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Make Plans for NODPA's 11th Annual
Field Days, September 29 & 30

An interested crowd learning about MOFGA's 5KW wind turbine, at last year's Field Days.

NODPA’s 11th Annual Field Days and Annual meeting will be held at the Cooperstown Beaver Valley Cabins and Campsites, Milford, New York  on September 29 & 30, 2011. This two day event will highlight the internal and external opportunities and challenges for producers as demand for organic dairy products is on the rise and supply remains static. We will ask the following question:

  • What can producers do to determine their own future in the face of widespread use of GM seeds, with increased contamination of organic crops and the pollution of our soil and water in the search for gas?
  • Should producers be concerned about the increasing volumes of organic milk being sold as private label and what does that do for our pay price?
  • How can producers be involved in advocating for regulation and policy change without becoming part of the “circular firing squad?”
  • Can grazing and caring for livestock still be fun and profitable in the face of increased recordkeeping and regulation?

The event starts in the morning of the 29th with a tour of Siobhan Griffin’s Raindance Farm in the foothills of the Catskills where she milks 90 cows that graze on 200 acres. Participants will learn about incorporating cheese production into their dairy farm and the process of developing markets, creating products and on farm processing of cheese.  Troy Bishopp will be at the farm showing producers how to 'Read the Landscape.' Troy is regional grazing specialist from the Madison Co. SWCD/Upper Susquehanna Coalition, and participants in the workshop will learn how to assess whether their pastures are moving forward or backward in productivity and profitability by monitoring (assessing) % forage ground cover, biological activity, plant species diversity, earthworm and dung beetle populations, and much more.

We are experimenting with a different format this year, with a producer meeting in the afternoon of September 29th preceded by a panel discussion by industry professionals entitled “What we need to know about private label milk and whether it impacts pay price?” The producer meeting in the afternoon will be open to everyone as we explore the future of organic dairy and how producers can ensure their voice is heard in regulatory, policy and marketplace issues.

We are honored to have Francis Thicke as our keynote speaker after our banquet in the evening of September 29th. Francis is an organic dairy farmer and soil scientist who has been a leader in the organic community for many years and very innovative in his farming and marketing practices. He is a leading advocate for sustainable and organic agriculture and recently ran unsuccessfully for the the position of Secretary of Agriculture for Iowa. Francis will challenge us to take more control of our future as organic dairy producers by sharing his own farming experience and vision for the future. Francis Thicke published his book “A New Vision of Iowa Food and Agriculture” in June 2010.

Friday morning workshops will include “Natural Gas Exploration: What impact will it have on Organic Certification?”  and “Advocacy Groups in the Organic Dairy Marketplace: Why they are important and necessary.” In the afternoon we will have a workshop entitled “Thinking-man's grazing: Learning how to plan your grazing for profit, production, and success.” This workshop offers practical, hands-on learning experience in grazing plan strategies and will include examples of farms that have applied these methods. Attendees will learn how to plan their grazing ahead of time to meet their personal production goals. Troy Bishopp, who will lead the presentation, is a grazing consultant and a Holistic Management Educator from the Madison Co. SWCD/Upper Susquehanna Coalition, and a project leader for a NESARE funded professional development grazing training project through the CNY RC&D Council in Norwich, NY.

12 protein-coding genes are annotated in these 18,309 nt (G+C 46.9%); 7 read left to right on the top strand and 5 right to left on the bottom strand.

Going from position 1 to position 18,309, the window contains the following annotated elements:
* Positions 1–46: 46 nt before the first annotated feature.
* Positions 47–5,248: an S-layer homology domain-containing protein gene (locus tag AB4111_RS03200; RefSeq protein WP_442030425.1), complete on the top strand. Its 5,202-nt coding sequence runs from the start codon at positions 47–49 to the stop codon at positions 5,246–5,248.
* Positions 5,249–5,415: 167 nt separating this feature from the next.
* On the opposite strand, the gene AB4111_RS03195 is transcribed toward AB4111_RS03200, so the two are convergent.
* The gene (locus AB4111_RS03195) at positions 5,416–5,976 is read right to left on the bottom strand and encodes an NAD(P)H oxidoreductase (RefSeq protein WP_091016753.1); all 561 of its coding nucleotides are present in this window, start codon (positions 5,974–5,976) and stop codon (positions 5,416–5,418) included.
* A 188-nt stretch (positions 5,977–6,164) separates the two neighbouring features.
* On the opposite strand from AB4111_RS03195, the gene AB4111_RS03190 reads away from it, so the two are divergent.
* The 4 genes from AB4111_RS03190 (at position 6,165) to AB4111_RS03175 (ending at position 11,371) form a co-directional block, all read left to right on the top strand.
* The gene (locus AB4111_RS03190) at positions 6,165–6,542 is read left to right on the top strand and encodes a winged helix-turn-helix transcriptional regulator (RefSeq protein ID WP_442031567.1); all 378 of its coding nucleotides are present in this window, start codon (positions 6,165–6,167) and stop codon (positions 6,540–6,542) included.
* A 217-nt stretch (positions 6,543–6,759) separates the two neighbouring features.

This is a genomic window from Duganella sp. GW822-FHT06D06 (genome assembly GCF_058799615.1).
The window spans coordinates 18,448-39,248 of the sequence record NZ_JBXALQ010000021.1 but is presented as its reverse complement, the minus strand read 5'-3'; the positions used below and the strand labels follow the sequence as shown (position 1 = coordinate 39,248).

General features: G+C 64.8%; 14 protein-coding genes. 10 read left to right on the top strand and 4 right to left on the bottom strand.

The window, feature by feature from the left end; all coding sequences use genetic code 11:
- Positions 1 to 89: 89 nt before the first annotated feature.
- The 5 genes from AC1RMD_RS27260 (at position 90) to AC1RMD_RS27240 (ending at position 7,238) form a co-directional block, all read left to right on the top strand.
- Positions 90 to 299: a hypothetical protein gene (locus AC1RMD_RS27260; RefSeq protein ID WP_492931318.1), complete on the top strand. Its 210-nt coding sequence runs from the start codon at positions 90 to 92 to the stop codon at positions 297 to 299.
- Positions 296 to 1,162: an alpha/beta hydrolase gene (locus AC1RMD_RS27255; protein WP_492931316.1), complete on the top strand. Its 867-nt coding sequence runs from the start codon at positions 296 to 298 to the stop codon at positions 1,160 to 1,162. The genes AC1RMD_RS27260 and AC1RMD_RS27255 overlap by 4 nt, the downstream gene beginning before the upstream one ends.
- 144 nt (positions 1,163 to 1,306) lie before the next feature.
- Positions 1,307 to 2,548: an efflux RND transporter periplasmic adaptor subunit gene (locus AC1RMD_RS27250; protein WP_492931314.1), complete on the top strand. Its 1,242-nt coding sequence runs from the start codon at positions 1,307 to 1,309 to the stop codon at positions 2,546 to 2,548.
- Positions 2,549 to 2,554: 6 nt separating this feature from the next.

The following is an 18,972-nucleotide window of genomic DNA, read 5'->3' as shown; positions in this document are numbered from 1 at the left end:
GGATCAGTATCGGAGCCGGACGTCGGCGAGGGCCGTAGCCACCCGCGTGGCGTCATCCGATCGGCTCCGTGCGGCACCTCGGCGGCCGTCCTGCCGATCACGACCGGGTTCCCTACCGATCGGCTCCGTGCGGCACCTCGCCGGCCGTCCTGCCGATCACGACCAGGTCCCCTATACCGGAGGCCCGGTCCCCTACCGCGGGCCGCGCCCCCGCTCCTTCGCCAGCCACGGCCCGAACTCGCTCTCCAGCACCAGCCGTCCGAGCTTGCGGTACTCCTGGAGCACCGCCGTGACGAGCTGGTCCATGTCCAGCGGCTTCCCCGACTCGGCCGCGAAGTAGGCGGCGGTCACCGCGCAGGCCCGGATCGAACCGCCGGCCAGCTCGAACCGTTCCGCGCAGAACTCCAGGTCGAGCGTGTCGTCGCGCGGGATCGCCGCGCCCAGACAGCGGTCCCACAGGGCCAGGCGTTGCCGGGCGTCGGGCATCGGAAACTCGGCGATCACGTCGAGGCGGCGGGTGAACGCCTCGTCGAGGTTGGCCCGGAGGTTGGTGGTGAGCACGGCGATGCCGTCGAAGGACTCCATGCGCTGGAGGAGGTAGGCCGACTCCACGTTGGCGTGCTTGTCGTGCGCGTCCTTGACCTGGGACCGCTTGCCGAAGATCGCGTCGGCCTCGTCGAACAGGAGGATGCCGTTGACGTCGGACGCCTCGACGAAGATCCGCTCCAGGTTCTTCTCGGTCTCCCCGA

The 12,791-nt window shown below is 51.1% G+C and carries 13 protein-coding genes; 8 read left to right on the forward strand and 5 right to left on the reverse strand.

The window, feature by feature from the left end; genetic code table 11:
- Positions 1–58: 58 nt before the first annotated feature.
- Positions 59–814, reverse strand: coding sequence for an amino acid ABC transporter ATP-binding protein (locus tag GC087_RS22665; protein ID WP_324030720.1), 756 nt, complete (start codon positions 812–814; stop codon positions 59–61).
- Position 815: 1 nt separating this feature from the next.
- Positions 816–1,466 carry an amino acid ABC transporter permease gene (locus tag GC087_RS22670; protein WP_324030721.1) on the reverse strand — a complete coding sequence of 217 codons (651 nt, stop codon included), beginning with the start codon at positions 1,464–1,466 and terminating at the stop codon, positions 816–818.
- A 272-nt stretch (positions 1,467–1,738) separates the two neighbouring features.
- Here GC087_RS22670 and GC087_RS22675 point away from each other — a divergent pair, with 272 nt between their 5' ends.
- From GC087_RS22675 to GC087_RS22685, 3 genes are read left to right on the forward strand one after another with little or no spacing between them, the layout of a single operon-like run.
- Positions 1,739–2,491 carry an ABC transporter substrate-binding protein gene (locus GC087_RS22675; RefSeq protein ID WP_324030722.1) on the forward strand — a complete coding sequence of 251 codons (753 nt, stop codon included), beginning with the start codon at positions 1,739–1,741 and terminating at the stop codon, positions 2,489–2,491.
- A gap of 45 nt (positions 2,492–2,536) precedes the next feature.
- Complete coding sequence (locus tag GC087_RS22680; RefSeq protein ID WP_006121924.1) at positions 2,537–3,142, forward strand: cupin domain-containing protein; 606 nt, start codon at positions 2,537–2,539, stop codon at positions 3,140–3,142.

For more information please go tour Field Days page:

-- Ed Maltby, Executive Director, NODPA


Can Forage Mixtures Improve Productivity
of Grazing Dairy Cows? Part 1

Pasture management traditionally focused on balancing the quantity and quality of forages for livestock production. This has often resulted in planting a single forage species or simple grass-legume mixtures. However, native grasses contain many species of grasslands, nitrogen-fixing legumes and deep-rooted flowering plants (forbs). Can we learn anything from diverse native grasslands that can be applied to managed pasture? MORE >

Will you invest management time in your roots?

Bill Emmons from Cloudland Farm in Woodstock, Vermont made a good point about the connotation of resting pastures. "The reason farmers question rest is they seem to equate it with non-working, perhaps even laziness, and not being very efficient with a farm's resource. We need to call it something more positive -- say an investment in your grassland bank. That just sounds more business-like." MORE >

Meeting the Pasture Rule Requirements:
Record-keeping resources for the grazing season. MORE >


Recent Discussions
On ODairy
Robust and practical discussions about winter teat dips; somatic cell counts; and planting brassicas and other annuals for grazing. MORE >

Alternative Forage Options
Heather Darby and Sid Bosworth of UVM Extension just released an info sheet on alternative forage options, in light of this year's wet spring. It was specifically written for Vermont conditions but will likely apply to those in similar growing conditions. Click here to download the PDF.

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